Carraighill’s research is focussed on understanding investment opportunities across a range of areas including banks, private equity, asset management, payments, gold companies and the real estate sector.
As we review an investment idea, we aim to fully understand the ecosystem within which the company operates. Our systems based research concentrates on the key long term (structural) and short term (cyclical) drivers of the top and bottom line of each sector, within each country. This is an exhaustive activity that distils billions of data points into clear logical insight and trends. This work allows us to better understand the drivers and the risks in each investment opportunity, above what is stated in company accounts.
Within the Private Equity (PE) sector, we have observed several trends over the last number of years.
PE industry trends:
The PE industry has been one of the major beneficiaries of low interest rates as it is primarily a leveraged long only product offering. In addition, as governments increasingly guarantee the debt of the corporate sector, this lowers both the corporate debt and equity risk premia. This should benefit the equity return, as debt costs fall, and the potential for improved exit multiples rise. In addition, the elimination of the risk premium ensures a persistent favourable fund-raising environment. In particular:
Substantial growth in AuM delivered and expected:
According to McKinsey, global private market AUM now totals $6.5 trillion, almost 2.7x more than in 2010. In fact, global PE net asset values has multiplied 8x since 2000, almost three times as fast as public market capitalisation, which has grown approximately 2.8x over the same period. Most consultants, including PwC (below) estimated that global private market AUM will grow at a 10% compound annual growth rate to 2025 (pre COVID-19).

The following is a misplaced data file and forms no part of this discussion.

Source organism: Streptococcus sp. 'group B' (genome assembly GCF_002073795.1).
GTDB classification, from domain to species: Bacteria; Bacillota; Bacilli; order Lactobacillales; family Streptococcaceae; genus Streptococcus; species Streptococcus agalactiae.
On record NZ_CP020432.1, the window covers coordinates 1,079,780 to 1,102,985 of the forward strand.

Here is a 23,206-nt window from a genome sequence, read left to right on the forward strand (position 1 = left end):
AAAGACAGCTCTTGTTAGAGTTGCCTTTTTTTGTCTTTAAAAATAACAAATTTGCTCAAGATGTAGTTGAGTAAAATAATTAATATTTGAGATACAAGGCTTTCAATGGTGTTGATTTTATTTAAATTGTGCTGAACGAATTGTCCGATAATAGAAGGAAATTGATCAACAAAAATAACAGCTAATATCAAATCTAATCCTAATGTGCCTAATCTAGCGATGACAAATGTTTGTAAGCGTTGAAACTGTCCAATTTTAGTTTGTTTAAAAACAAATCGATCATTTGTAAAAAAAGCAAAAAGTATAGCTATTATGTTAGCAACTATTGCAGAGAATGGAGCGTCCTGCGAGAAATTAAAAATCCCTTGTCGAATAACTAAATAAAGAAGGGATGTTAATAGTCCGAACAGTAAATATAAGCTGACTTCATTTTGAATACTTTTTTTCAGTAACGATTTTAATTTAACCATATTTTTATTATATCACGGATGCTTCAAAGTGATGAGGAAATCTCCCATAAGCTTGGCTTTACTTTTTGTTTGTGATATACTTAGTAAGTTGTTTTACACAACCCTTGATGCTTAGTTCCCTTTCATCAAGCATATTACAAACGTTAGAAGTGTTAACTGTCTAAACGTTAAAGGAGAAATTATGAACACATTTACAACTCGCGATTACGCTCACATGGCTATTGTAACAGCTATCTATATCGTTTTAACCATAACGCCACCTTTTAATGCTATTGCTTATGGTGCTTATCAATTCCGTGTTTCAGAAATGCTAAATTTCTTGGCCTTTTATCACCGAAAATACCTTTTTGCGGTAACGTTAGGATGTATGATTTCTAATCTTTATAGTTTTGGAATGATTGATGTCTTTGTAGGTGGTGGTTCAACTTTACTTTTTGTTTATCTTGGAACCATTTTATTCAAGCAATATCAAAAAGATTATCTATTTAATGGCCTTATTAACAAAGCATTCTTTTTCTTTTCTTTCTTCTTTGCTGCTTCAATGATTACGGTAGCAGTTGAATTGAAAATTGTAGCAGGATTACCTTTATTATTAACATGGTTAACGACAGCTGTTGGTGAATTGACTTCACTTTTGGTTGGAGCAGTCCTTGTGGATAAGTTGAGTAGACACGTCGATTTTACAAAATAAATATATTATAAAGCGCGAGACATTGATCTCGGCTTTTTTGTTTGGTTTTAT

Underweight exposure driving expectation for increased flows:
The growth in AUM appears to be structural as allocations to private markets still tend to account for only 5% – 15% of institutional investors’ portfolios, with many funds underweight relative to their target PE allocations (below). Closing this gap would require more than $500bn in additional capital commitments—as much as the global amount raised for PE in 2019.
Disproportionate flows to largest firms:
The economics of the largest global players have also been improving in recent years, with capital going to fewer (larger) firms. Between 2016 and 2018, the proportion of capital raised by the top 20 private equity firms increased from 26% to 36% of amounts raised.
Strong returns are being linearly extrapolated:
The industry has established a best-in-class track record: private equity buyout funds have outperformed public market funds in both the US and Europe on a 1-, 5-, 10-, and 20-year investment horizon. This has led to the linear expectation of increased dramatic outperformance in years to come. In a world where equity markets have continued to outperform, this is not a surprise, as PE is essentially leveraged equity.
High valuations underpinned by the scale of uncalled capital:
Dry powder is high, which has been suggested should support market drawdowns and higher valuations. However, we believe this uncalled capital stack is reflective of how popular the asset class has become and has helped contribute to intense competition for deals, which has pushed valuations of transactions to record highs.
Recent Impacts of Covid-19
Some of the recent cyclical trends post Covid-19 include:
- Exits have slowed in 2020 and holding periods extend (sellers wait for the private markets to recover).
- New fund raising has been surprisingly buoyant as investors have adapted to an online process.
- Cash calls for existing portfolio companies increased, but in general were not significant.
- Further declines in interest rates globally are a continued tailwind to the industry.
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